At Enterprise Rent-a-Car, one of the nation’s largest recruiters of college students, hiring remains steady.

The company expects to take on 6,000 graduates by spring, says Gretchen Burkhart, a regional human resources manager.

That target is similar to Enterprise’s hiring for the past several years. But students now are vying for entry-level slots in the company’s management-training program against experienced candidates who wouldn’t have been interested in those jobs when the economy was stronger.

“It has changed because we have seen an increase in our applicant pool,” Burkhart says.

Cellphone maker Nokia, which has its Americas headquarters in Irving, Texas, is recruiting on campuses and at job fairs this year for posts in the Metroplex and California.

Still, the telecommunications industry’s meltdown has prompted the company to lay off workers as recently as August, and Nokia is much more cautious about building its payroll than in past years, spokeswoman Laurie Armstrong said.

“It’s fair to say that hiring is not quite up to the numbers as it was a couple of years ago,” Armstrong said, “but we’re still positive toward it and certainly looking for that good talent.”

Two noticeable exceptions to the recruiting declines are nursing and education.

Although employers’ overall hiring on campus has fallen, schools and hospitals, which are contending with labor shortages all over the country, are still hungry for employees.

Recruiters from 50 school districts from as far away as Alaska flocked to a career fair last month at Texas Women’s University in Denton, says Deidre Leslie, director of career services. And health care companies have almost doubled their attendance at the university’s recent fairs.

That leaves budding nurses and teachers juggling many more opportunities than students in other fields, Leslie says.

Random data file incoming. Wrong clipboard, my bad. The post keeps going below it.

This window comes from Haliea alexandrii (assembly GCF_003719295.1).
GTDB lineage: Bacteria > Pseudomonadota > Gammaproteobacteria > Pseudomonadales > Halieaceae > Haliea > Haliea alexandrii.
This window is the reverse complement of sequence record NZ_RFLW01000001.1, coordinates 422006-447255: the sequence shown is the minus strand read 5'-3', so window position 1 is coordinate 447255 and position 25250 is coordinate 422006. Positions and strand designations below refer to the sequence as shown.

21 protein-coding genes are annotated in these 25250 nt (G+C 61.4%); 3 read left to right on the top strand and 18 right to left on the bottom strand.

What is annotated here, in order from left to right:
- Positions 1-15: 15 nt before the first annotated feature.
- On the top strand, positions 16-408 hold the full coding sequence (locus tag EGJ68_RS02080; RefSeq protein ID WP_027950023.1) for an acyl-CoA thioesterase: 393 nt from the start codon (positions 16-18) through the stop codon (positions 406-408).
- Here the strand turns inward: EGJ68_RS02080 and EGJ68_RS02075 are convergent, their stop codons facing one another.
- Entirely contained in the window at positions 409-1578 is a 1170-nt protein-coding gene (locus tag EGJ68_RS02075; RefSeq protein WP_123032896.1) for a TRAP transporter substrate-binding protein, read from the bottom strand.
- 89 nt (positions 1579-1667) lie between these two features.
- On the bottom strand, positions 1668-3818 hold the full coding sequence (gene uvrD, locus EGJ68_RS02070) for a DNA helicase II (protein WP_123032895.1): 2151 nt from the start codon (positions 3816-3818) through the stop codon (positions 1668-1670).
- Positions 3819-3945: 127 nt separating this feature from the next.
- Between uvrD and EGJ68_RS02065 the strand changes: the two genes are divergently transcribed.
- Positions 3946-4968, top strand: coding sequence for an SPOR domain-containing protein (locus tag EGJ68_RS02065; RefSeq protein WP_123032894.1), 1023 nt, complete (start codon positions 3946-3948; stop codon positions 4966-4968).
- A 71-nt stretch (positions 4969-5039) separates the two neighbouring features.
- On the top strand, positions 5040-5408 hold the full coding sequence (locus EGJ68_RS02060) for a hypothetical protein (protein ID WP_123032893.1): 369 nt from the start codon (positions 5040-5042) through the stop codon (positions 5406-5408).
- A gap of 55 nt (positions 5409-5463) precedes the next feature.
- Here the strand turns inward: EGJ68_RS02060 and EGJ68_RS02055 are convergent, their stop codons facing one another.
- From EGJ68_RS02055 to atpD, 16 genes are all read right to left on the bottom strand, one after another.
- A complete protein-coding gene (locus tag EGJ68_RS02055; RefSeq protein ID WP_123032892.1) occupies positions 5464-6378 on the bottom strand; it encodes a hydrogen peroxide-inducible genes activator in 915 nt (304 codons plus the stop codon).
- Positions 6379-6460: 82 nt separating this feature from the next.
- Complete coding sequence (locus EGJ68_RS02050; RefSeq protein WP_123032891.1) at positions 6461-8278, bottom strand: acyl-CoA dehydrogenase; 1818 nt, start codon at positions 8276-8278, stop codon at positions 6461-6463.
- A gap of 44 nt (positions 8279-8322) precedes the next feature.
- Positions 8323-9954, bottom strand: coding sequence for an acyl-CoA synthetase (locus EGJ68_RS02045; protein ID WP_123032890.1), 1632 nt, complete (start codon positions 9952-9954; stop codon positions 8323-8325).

“They can almost select the district or the health care facility they’d like to work, and present themselves: `Here I am,'” Leslie says. “Liberal arts students, they’ve got to be much more creative, as well as the business students, in their approach. It’s important for them to sell their skills.”

At Southern Methodist University, where employers’ participation in career fairs has fallen by a third since 2000, advisers are urging job hunters to try an array of tactics.

Thompson suggests going online to research career options and emphasized that the PSU Career Center is there to help students find jobs. The center is located in the University Services Building Room 402.

Jerry Alexander, director of SMU’s career development center, says on-campus interviews with recruiters offer the most no-nonsense approach to finding jobs, but many students won’t have that luxury. So he encourages them to develop their skills and build relationships with alumni and other professionals who can help in their search.

“If I could dispel one myth, it’s that most of us will get our jobs off the Internet,” Alexander said. “To go on to and expect to find the job you want, the competition is much stiffer.”